Paleoenvironmental Variability across the Cretaceous-Tertiary Boundary in the Alberta Foreland Basin, as Interpreted from Fluvial Deposits and Paleosols, Red Deer River Valley, Alberta, Canada


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The integration of sedimentological, paleotectonic and paleopedogenic data across the Cretaceous-Tertiary (KT) boundary of south-central Alberta indicates fluvial aggradation and variability of paleosol morphology in response to foreland orogenesis. The depositional history records an evolution from amalgamated, multi-story, braided sand bodies to accretionary, single-story, overbank-prone meandering deposits. The distribution of paleosols throughout the section is also cyclic. Immature, well-drained paleosols are associated with the braided deposits, whereas mature, poorly-drained paleosols are interbedded with the meandering deposits. Two large-scale aggradational fluvial cycles are observed within the study interval and are interpreted to record variations in sediment supply and tilt of the depositional profile associated with foreland tectonism. Orogenic pulses are reflected in outcrop by amalgamated fluvial deposits interbedded with immature paleosols. Waning orogenesis is characterized by reduced fluvial sedimentation rates and an increase in the number of mature paleosols. Orogenic quiescence is associated with an increase in channel sinuosity, and poorly drained, gleyed, coal-capped paleosols. The KT boundary is located three meters above the tectono-stratigraphic transition from amalgamated, braided fluvial systems with well-drained paleosols to accretionary, meandering fluvial systems with poorly-drained paleosols. A gradual shift towards a more poorly-drained paleosol morphologies and increasingly accretionary fluvial styles suggests that the KT event was not the cause of increasingly cool and wet conditions across the boundary, but that the boundary lies at the inflection point between a well-drained to poorly-drained depositional cycle.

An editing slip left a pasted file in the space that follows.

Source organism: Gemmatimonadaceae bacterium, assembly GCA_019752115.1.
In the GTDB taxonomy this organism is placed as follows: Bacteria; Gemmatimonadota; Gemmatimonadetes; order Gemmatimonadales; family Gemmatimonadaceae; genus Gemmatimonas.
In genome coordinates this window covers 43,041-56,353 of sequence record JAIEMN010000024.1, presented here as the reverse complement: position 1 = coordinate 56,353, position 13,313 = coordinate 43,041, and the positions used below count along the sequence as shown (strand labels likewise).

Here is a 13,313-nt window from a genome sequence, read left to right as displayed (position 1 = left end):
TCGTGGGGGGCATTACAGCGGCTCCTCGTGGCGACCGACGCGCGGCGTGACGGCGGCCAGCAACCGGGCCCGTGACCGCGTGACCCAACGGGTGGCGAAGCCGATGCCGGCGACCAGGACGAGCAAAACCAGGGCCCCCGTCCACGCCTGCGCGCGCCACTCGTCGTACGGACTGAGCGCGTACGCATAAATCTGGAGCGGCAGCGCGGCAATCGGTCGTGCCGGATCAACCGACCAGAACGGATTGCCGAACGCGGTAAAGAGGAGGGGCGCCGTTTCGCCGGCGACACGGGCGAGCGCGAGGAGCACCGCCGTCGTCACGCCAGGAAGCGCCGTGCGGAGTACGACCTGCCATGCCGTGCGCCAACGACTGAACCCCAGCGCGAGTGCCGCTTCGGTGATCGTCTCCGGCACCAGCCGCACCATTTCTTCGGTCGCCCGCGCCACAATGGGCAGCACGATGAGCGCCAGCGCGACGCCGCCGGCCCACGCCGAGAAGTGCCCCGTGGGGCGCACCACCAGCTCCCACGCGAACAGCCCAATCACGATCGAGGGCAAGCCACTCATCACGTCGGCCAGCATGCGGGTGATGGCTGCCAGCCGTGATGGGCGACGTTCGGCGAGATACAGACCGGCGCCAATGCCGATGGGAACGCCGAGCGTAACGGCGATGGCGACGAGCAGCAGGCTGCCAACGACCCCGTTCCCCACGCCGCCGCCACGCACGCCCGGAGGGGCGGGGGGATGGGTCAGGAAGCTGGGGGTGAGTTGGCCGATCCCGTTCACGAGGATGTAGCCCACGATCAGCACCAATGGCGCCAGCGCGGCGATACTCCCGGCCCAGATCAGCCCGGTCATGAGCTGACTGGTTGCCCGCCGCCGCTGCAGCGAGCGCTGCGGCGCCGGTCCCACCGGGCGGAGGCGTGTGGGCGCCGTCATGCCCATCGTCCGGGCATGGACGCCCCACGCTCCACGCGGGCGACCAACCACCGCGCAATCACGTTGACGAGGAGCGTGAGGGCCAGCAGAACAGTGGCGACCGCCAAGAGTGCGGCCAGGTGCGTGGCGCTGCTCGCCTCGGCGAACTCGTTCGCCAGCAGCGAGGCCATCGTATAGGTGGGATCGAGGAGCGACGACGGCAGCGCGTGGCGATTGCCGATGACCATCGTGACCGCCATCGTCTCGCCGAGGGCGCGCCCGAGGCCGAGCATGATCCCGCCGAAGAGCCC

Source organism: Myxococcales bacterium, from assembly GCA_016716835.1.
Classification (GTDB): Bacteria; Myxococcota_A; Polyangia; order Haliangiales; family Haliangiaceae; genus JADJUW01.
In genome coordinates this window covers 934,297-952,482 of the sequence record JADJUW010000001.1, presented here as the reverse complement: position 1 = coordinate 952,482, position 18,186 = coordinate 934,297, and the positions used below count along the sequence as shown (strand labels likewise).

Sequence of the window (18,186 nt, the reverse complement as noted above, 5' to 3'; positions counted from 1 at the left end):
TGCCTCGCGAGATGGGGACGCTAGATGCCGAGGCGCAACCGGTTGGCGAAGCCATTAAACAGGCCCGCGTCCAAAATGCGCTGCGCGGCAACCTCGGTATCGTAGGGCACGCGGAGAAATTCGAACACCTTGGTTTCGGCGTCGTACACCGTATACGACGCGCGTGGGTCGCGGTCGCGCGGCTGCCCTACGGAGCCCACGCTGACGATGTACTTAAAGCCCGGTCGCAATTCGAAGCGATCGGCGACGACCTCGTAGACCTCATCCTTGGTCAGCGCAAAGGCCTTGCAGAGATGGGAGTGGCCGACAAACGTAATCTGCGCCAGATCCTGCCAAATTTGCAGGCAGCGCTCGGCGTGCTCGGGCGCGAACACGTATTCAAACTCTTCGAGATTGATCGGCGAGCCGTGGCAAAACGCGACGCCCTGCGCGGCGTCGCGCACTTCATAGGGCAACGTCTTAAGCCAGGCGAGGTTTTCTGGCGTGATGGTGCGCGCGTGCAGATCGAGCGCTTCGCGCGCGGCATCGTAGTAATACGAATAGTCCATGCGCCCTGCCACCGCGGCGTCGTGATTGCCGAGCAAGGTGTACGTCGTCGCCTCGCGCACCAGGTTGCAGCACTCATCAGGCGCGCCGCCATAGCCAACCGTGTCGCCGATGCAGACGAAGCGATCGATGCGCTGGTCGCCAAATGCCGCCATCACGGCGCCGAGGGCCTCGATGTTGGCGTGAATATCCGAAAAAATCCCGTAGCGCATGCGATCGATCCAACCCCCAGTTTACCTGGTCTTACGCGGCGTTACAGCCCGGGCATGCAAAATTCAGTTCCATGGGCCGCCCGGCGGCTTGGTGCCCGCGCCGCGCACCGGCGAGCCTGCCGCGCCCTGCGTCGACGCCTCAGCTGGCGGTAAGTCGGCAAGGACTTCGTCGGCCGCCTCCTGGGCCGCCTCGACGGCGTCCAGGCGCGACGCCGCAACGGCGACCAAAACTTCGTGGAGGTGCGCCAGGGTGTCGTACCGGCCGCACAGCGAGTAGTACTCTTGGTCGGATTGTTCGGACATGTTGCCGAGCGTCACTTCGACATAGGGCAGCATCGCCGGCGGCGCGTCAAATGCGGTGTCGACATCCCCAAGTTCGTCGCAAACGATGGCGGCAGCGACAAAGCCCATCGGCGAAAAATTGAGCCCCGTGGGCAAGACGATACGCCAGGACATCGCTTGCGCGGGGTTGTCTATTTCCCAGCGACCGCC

Horseshoe Canyon, Pedotype, Paleontological